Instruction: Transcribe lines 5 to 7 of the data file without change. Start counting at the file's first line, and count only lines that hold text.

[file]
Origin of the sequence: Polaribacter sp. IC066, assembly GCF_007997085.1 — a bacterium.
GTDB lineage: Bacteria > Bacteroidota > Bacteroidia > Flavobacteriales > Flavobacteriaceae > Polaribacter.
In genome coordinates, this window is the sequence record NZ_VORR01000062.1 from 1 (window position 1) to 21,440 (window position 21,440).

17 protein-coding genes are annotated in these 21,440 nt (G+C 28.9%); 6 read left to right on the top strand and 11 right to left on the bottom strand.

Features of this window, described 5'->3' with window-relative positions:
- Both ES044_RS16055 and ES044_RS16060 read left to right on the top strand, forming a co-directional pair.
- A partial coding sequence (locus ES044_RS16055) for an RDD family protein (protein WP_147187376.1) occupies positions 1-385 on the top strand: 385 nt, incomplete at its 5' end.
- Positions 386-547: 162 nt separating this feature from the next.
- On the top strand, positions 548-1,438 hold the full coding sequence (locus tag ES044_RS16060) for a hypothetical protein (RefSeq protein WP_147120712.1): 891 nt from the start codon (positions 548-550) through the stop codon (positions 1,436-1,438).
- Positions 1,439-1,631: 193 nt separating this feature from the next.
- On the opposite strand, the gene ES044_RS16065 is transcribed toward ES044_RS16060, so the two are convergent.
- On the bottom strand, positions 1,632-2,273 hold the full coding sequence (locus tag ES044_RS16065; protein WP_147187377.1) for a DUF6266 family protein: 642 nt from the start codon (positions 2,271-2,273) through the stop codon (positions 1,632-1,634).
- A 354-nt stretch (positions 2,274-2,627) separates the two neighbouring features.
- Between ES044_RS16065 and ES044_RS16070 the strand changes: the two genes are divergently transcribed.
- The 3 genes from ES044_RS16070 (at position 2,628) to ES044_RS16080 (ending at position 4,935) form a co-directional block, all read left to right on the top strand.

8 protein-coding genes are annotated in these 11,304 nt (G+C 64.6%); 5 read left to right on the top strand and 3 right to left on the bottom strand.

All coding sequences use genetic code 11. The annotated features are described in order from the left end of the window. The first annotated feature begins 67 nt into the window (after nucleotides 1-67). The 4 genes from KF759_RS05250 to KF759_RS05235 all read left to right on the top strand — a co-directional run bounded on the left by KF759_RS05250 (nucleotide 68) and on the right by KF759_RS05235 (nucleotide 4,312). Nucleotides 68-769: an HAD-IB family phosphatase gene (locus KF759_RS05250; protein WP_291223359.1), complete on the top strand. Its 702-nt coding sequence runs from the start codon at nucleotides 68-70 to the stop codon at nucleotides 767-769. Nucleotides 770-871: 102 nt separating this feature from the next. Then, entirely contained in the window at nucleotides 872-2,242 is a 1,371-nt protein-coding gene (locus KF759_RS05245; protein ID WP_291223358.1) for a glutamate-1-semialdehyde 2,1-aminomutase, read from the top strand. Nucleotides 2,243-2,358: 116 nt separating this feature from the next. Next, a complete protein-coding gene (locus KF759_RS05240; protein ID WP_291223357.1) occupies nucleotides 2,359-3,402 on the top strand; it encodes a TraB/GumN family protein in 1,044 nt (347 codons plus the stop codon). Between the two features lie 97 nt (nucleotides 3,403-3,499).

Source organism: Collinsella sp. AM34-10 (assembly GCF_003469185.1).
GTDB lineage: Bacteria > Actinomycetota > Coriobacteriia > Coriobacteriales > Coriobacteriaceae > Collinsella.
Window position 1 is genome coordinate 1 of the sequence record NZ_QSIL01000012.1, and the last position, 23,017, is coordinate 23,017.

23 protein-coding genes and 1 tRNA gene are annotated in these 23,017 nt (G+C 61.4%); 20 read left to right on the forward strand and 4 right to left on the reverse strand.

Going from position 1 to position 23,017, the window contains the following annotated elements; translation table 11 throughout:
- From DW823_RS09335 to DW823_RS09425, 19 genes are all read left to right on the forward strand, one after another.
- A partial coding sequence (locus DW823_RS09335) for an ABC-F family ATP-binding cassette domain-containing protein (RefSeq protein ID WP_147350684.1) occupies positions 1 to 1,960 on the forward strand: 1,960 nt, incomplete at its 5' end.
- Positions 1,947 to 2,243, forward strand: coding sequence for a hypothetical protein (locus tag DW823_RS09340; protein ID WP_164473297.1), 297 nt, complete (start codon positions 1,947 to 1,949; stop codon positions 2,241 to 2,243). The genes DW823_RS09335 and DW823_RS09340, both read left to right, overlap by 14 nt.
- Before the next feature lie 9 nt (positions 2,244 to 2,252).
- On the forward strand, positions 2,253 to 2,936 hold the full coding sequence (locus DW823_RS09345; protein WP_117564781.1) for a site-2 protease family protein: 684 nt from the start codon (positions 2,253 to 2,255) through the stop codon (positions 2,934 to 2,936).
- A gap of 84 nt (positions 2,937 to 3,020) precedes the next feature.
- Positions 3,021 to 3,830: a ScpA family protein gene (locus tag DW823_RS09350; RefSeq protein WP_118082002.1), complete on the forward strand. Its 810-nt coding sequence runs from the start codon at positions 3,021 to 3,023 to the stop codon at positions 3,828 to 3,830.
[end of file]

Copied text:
Features of this window, described 5'->3' with window-relative positions:
- Both ES044_RS16055 and ES044_RS16060 read left to right on the top strand, forming a co-directional pair.
- A partial coding sequence (locus ES044_RS16055) for an RDD family protein (protein WP_147187376.1) occupies positions 1-385 on the top strand: 385 nt, incomplete at its 5' end.